of being unable to feed their fami-
lies each day.
With so many people still un-
employed, Zeller said there is
much work to be done to improve
the area's private sector to ensure
they would be able to find jobs.


State will try to put bison in sanctuary


PRAIRIE, from page 1


son, leaving about 30 females and sterilized male calves
to continue roaming the prairie. This is a change from
the draft plan, which stated only 15 female bison would
stay in the prairie.
The male horses, which are part of a herd of about 30
Florida cracker horses, will either be removed or steril-
ized and left to roam.
The Florida Cracker Cattle herd will remain at Hick-
ory Ranch, the park's cattle ranch.
The plan states that the animals will be removed but
does not say exactly how or who will take them.
Park manager David Jowers refused to comment.
Kirstin Lock, public information officer for the Flori-
da Department of Environmental Protection, said in an
email that the details of the removal have not been deter-
mined, but the next step is to draft a request for offers.


It says the "first preference" is to put the bison in an
animal sanctuary. If sanctuaries will not take the males,
then the park will find other solutions.
She said the park will screen everyone who applies
to take the animals to ensure that the bison are treated
humanely.
To remove the animals, the plan states the park will
need to hire a contractor to round them up.
Some protesters of the plan are
Around concerned that the bison will be
Gainesville killed for their meat, an issue which
is not specifically addressed in the
plan. Others are worried the park won't have as many
visitors if the animals are removed.
"You can bet that 70 to 80 percent of those people
are there to see the bison, the horses and the birds," said
Chuck Littlewood, a wildlife photographer who visits
the park weekly.


Berryhill was stationed at Atsugi during the March 11 earthquake

JAPAN, from page 1


er," he said. "We saw the tsunami and it was very surreal."
It almost seemed like we were watching a movie. It was
humbling watching the cars and the buildings being taken by
the force of the water."
Within the hour, Berryhill called his wife, Katie McGoogan,
and sent a mass email to friends to let them know he was OK.
McGoogan, an employee at Shands, said her husband called
her just before she had time to panic, as she woke up to the
news on the radio with her 7 a.m. alarm.
In a span of a couple days after the disaster struck, Berry-
hill's Navy squadron, along with other squadrons from Penn-
sylvania, began mission work to help those in need.
That Friday, Berryhill went on a mission to distribute 21,000
pounds of food to the survivors, which they dropped off at an-
other air base to be trucked down to the disaster areas.
In the Navy's missions, supplies ranging from seismology
gear to toilet paper to blankets were delivered.
However, Rod Turbak, Berryhill's commanding officer, said
that Japan's government never formally asked for the help.
E ._ , ; I-... wants to reach out and lend a helping hand,"
he said. "People donated things. They piled up quite fast."
Part of the cargo delivered by the Navy was from donations.
The rest were from supplies that were on hand.
While flying on the relief missions, Berryhill and his crew
were given radiation detectors to determine their nuclear con-
tamination resulting from the destruction.
Based on the readings, the crew hadn't been contaminated.
Now he's back in Gainesville with his wife and 14-month-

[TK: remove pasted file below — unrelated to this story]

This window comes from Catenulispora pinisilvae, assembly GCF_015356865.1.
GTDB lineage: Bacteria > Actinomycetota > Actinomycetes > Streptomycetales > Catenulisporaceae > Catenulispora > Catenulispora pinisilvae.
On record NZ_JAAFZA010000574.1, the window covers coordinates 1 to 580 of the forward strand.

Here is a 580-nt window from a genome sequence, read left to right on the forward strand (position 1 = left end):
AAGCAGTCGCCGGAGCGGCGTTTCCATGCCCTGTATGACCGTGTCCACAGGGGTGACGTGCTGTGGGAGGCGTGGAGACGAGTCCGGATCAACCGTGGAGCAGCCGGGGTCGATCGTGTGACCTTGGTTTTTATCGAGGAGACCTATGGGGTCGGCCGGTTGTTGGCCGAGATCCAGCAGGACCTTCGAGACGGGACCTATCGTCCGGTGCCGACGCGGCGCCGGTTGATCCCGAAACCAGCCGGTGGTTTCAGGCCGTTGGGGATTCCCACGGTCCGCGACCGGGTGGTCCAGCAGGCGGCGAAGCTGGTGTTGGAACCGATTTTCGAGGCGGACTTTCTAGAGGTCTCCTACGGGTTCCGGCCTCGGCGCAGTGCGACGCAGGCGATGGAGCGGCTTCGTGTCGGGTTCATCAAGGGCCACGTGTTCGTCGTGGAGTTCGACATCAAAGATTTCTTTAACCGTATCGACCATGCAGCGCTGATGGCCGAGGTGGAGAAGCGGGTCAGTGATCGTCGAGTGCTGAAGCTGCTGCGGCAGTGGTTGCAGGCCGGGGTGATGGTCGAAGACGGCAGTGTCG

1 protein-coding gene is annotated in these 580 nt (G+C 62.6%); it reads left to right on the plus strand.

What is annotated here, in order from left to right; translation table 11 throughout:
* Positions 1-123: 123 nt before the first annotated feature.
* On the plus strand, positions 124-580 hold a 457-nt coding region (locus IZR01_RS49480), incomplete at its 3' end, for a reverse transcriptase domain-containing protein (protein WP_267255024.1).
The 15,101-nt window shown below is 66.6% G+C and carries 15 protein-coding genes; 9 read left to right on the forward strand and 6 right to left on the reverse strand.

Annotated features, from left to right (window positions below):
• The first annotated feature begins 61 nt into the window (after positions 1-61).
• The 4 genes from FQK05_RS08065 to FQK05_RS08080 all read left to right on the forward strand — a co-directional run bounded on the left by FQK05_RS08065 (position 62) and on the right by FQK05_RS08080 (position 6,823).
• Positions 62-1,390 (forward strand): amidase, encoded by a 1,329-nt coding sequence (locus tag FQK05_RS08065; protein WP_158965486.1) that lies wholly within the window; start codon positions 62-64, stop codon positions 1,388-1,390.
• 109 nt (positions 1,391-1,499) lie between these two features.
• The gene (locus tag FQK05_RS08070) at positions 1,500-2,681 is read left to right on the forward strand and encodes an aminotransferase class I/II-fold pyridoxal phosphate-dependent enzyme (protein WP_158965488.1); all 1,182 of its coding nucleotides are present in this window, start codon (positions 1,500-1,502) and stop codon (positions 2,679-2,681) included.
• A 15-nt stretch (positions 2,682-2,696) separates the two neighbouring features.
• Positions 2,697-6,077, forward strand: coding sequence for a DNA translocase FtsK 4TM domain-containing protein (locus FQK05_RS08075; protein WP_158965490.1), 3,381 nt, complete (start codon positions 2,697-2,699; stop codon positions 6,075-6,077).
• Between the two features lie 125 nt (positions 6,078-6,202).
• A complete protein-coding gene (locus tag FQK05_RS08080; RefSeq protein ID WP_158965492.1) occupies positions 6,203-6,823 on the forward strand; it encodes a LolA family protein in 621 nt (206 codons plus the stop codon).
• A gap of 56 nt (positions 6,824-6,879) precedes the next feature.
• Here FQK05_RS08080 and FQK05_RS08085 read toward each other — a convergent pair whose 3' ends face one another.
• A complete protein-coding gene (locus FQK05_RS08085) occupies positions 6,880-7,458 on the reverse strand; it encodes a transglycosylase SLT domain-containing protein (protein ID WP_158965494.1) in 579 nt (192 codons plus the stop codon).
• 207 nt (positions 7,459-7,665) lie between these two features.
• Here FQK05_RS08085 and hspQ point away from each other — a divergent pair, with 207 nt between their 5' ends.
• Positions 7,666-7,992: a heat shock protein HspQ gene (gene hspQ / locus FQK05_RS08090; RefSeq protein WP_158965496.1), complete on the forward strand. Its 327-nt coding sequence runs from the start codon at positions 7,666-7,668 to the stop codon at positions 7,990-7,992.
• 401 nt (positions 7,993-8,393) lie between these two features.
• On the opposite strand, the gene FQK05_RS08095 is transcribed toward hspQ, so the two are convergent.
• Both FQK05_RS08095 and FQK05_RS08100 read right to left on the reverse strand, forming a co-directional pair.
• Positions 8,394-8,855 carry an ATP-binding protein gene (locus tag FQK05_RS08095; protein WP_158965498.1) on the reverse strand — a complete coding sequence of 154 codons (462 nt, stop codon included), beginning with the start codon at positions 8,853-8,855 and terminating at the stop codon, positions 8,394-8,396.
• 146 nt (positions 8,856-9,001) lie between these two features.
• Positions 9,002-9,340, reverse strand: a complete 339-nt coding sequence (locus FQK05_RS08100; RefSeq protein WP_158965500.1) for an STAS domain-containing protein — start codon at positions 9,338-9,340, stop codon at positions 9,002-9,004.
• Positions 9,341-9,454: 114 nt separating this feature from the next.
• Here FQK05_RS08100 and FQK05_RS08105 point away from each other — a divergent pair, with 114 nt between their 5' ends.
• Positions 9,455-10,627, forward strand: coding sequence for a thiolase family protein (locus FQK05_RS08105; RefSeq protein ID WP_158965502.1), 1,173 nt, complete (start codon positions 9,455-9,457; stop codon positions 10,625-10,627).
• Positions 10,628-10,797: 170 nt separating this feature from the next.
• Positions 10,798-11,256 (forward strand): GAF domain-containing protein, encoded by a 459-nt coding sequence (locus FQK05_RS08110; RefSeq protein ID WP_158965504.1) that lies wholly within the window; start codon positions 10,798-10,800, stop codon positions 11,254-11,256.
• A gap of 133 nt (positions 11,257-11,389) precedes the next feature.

old child. But Berryhill, who had lived in Japan for three years,
said he still carries a personal attachment to the area.
"I hold a special place in my heart for the Japanese people,"
he said. "This is a huge tragedy. It was an honor to serve and
assist our friends in time of need."


special o me milgaior
The VR-62 "Nomads" squadron prepares a C-130 Hercules transport plane for 21,000 pounds of Japanese relief sup-
plies. UF alumnus Timothy Berryhill is a part of the "Nomads," which is based at the Naval Air Station in Jacksonville.


Scott going after


bad docs, pill mills
THE ASSOCIATED PRESS

TALLAHASSEE - A new Florida strike force will target
unscrupulous doctors and pharmaceutical manufacturers il-
legally distributing prescription drugs to addicts and drug
dealers, Gov. Rick Scott and Attorney General Pam Bondi said
Monday.
Scott said the project would be paid for with $800,000 in
unused federal grant money. He noted that 98 of the 100 lead-
ing dispensers of these drugs nationally are doctors who reside
in Florida. He's also bringing in several other state agencies
to help the Florida Department of Law Enforcement with the
investigation into the trafficking of prescription drugs and so-
called pill mills. The pill mills have given the state a deserved
but unwanted reputation as a haven for anyone looking for
such drugs - most often the highly addictive pain-killer oxy-
codone.
More oxycodone is distributed illegally in
State Florida than all other states combined. Most of
News the illegal activity in Florida is in the areas sur-
rounding Miami, Tampa and Orlando, where 126
million oxycodone pills have been distributed.
"For too long in Florida, drugs have ruined lives and threat-
ened our safety," Scott said. "We should be able to figure out
how to stop this."
Scott said FDLE Commissioner Gerald Bailey will direct
the strike force, which is aimed at eliminating the "flamingo
express" - the nickname given to the pipeline of illicit pre-
scription drugs that flow out of Florida to other states, most of
which have prescription monitoring systems.
Scott, however, has proposed the state scrap a planned data-
base for tracking prescription drugs, claiming privacy concerns.
Bondi is opposed to Scott's suggestion and trying to work with
him to find an alternative.
The strike force with also be assisted by the Florida High-